An alternative to 'active' pneumatic or hydraulic bursters is to use a passive bursting head or splitting device attached to rods which are pulled through the old pipeline by a hydraulic rod-pulling machine located at the reception pit or chamber. There is a grey area here between bursting and splitting systems – many use either a knife/blade edge or a series of cutting discs (like large versions of glass-cutters) to split or break out the old pipe. Some are designed specifically for use in ductile materials such as steel, ductile iron or plastics, whilst other are aimed more at brittle pipelines but may have some capability in ductile materials.
The usual procedure is first to push the rods through the existing pipeline, and then to fit the breaker/splitter which is followed by an expander cone to which the new pipe string is attached. As with percussive pipebursting systems, the new pipe is generally coiled or continuously welded PE.
Examples of rod-pulling on-line replacement systems include Tracto-Technik's Grundoburst, the Scandinavian No-Dig Centre's T40 system, Vermeer's Hydroburst and the Maxiburst and Miniburst systems originally developed by Clearline and Trenchless Replacement Services (TRS) rigs.
Some manufacturers have developed bursting heads which can be adapted to work with various rod pulling units and these include the Clampburster from D J Ryan and U-Mole, the ConSplit system, McElroy's Bullet which in Europe are available from Pipe Equipment Specialists Ltd.
There is an adaptation of microtunnelling known as 'pipe eating', which allows the on-line replacement of an existing pipe which is excavated by the tunneling machine as a new pipe is jacked in behind.
It is also possible to replace a pipe using a directional drilling machine – a technique known as 'pipe reaming' such as that with the Nowak system. Here the drill rods are pushed through the old pipeline, and a special reamer is then fitted. The new pipe string is attached to this via a swivel and towing head, and is installed during pullback as the old pipe is broken out.
The following is a selection of the companies and systems in the on-line replacement market today.
In addition to pneumatic moles for soil displacement applications and pipe ramming, Essig offers the PCS pipe cracking system which is suitable for the replacement of concrete, clayware and asbestos cement pipes from 150 to 500 mm diameter. It uses the company's IP moles in conjunction with special cracking heads, and lengths of up to 120 m can be replaced in a single operation. Essig also offers a cutting head for splitting non-brittle materials.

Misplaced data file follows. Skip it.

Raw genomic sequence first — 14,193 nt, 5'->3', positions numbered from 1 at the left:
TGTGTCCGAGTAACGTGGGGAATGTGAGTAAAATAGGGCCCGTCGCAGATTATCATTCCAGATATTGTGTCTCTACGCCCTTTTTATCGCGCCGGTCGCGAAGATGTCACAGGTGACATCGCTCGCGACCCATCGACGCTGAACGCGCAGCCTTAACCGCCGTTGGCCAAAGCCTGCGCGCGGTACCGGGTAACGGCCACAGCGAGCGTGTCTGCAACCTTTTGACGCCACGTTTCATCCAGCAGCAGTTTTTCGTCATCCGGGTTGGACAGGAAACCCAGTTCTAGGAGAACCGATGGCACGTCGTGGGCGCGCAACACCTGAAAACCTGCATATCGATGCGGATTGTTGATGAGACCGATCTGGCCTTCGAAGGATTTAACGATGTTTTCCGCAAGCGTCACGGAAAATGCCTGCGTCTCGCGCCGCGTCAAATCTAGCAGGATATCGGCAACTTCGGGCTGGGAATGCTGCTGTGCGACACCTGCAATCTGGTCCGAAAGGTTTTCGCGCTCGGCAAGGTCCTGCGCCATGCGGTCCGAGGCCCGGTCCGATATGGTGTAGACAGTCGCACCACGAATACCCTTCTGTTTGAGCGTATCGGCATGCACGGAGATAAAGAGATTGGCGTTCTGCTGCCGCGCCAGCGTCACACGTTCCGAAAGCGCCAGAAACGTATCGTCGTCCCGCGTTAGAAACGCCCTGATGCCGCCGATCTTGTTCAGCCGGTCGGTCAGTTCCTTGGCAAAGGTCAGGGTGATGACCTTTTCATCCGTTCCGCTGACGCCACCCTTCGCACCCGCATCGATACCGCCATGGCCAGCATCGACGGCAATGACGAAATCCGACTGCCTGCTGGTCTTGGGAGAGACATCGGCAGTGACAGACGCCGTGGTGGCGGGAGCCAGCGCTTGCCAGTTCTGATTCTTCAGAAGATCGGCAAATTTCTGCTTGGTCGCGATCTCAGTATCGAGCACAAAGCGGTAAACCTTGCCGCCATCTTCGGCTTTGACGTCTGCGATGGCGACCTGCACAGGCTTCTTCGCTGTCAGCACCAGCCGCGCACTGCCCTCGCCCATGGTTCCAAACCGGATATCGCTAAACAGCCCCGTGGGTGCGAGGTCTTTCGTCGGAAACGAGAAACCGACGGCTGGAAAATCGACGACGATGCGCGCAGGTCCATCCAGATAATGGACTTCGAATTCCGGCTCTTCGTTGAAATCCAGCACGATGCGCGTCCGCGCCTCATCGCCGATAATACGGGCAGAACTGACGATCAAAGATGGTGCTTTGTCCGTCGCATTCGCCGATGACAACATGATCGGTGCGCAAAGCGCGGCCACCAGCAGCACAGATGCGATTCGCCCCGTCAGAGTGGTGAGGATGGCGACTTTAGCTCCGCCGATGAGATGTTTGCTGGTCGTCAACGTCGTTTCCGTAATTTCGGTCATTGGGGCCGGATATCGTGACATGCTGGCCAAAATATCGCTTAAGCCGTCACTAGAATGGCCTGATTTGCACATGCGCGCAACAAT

The 'Bullet', developed by McElroy Manufacturing, can cope not only with ductile iron pipe but also with fittings, couplings and flanges. A line of rotating cutting wheels, increasing in diameter along the length of the tool, allow the bullet to split the existing pipe and fittings, whilst a new PE pipe is drawn in simultaneously behind an expansion cone. Cutter wheels are manufactured from high-strength, shock-resistant tool steel for maximum durability, and all components are replaceable on site.
Versions of the Bullet are available for pipes from 30 to 150 mm diameter, and the system is capable of size-for-size replacement or up-sizing as required. Up to 100 m of pipeline can be replaced in a single operation. The Bullet operates in conjunction with conventional rod-pulling equipment, and does not require the use of impact or percussive devices.
The No-Dig Centre's T40 pipeburster has a single hydraulic pipe ram which acts along the axis of the rods. This provides good stability in operation, and also allows the width of the machine to be minimized. The T40 measures just 225 mm wide, enabling its use in narrow excavations which reduce reinstatement costs and the risk of disturbance to adjacent services. This not only eliminates slippage and damage to the rods, but also increases safety by holding the end of the rod securely in the event of breakage.
The pipe burster comprises a cutting blade followed by a stop rod and expander, and can cope with brittle materials such as cast iron, clay and concrete. Special heads are available for ductile materials including steel and ductile iron. Renovation of pipes from 50 to over 315 mm diameter, and bursting lengths over 160 m, have been achieved. The cutting blade connects to the expander through a ball-joint to minimize flexural stresses, especially if an obstruction is encountered, and the rod joint is thickened to add strength in the region which is normally most susceptible to failure.